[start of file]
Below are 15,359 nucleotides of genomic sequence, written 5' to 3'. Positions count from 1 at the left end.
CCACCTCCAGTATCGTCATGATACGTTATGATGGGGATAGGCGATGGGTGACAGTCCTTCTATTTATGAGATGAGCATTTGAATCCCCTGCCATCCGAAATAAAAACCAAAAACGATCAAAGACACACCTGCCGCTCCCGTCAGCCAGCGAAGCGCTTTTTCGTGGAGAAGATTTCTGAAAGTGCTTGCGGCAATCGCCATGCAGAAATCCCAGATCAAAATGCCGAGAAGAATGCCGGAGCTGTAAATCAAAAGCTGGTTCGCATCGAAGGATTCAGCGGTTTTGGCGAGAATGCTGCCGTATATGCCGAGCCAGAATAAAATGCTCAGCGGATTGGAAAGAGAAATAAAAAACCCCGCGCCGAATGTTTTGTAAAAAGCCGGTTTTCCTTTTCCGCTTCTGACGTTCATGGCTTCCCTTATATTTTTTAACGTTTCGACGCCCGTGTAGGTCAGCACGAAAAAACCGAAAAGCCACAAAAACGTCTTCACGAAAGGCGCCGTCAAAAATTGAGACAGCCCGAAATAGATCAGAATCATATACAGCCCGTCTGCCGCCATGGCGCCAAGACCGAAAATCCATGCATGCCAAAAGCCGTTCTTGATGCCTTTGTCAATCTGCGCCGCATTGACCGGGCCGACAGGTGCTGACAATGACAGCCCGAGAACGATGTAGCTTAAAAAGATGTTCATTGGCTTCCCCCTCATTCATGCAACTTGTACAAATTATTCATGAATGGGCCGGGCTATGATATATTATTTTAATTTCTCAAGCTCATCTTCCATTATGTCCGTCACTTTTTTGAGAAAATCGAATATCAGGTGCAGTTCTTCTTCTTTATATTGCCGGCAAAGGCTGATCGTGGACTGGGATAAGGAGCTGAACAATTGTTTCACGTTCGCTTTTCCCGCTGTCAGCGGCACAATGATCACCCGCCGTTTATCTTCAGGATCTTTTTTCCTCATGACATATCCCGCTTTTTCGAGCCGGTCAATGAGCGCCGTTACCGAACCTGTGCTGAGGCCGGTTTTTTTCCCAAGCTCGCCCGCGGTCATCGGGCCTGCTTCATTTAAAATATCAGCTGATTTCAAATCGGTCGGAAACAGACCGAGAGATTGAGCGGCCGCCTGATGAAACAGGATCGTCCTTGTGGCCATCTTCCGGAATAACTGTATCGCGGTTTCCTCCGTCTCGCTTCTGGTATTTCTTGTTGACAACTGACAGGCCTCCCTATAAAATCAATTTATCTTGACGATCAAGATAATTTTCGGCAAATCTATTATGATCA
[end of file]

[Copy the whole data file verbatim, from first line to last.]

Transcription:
Below are 15,359 nucleotides of genomic sequence, written 5' to 3'. Positions count from 1 at the left end.
CCACCTCCAGTATCGTCATGATACGTTATGATGGGGATAGGCGATGGGTGACAGTCCTTCTATTTATGAGATGAGCATTTGAATCCCCTGCCATCCGAAATAAAAACCAAAAACGATCAAAGACACACCTGCCGCTCCCGTCAGCCAGCGAAGCGCTTTTTCGTGGAGAAGATTTCTGAAAGTGCTTGCGGCAATCGCCATGCAGAAATCCCAGATCAAAATGCCGAGAAGAATGCCGGAGCTGTAAATCAAAAGCTGGTTCGCATCGAAGGATTCAGCGGTTTTGGCGAGAATGCTGCCGTATATGCCGAGCCAGAATAAAATGCTCAGCGGATTGGAAAGAGAAATAAAAAACCCCGCGCCGAATGTTTTGTAAAAAGCCGGTTTTCCTTTTCCGCTTCTGACGTTCATGGCTTCCCTTATATTTTTTAACGTTTCGACGCCCGTGTAGGTCAGCACGAAAAAACCGAAAAGCCACAAAAACGTCTTCACGAAAGGCGCCGTCAAAAATTGAGACAGCCCGAAATAGATCAGAATCATATACAGCCCGTCTGCCGCCATGGCGCCAAGACCGAAAATCCATGCATGCCAAAAGCCGTTCTTGATGCCTTTGTCAATCTGCGCCGCATTGACCGGGCCGACAGGTGCTGACAATGACAGCCCGAGAACGATGTAGCTTAAAAAGATGTTCATTGGCTTCCCCCTCATTCATGCAACTTGTACAAATTATTCATGAATGGGCCGGGCTATGATATATTATTTTAATTTCTCAAGCTCATCTTCCATTATGTCCGTCACTTTTTTGAGAAAATCGAATATCAGGTGCAGTTCTTCTTCTTTATATTGCCGGCAAAGGCTGATCGTGGACTGGGATAAGGAGCTGAACAATTGTTTCACGTTCGCTTTTCCCGCTGTCAGCGGCACAATGATCACCCGCCGTTTATCTTCAGGATCTTTTTTCCTCATGACATATCCCGCTTTTTCGAGCCGGTCAATGAGCGCCGTTACCGAACCTGTGCTGAGGCCGGTTTTTTTCCCAAGCTCGCCCGCGGTCATCGGGCCTGCTTCATTTAAAATATCAGCTGATTTCAAATCGGTCGGAAACAGACCGAGAGATTGAGCGGCCGCCTGATGAAACAGGATCGTCCTTGTGGCCATCTTCCGGAATAACTGTATCGCGGTTTCCTCCGTCTCGCTTCTGGTATTTCTTGTTGACAACTGACAGGCCTCCCTATAAAATCAATTTATCTTGACGATCAAGATAATTTTCGGCAAATCTATTATGATCA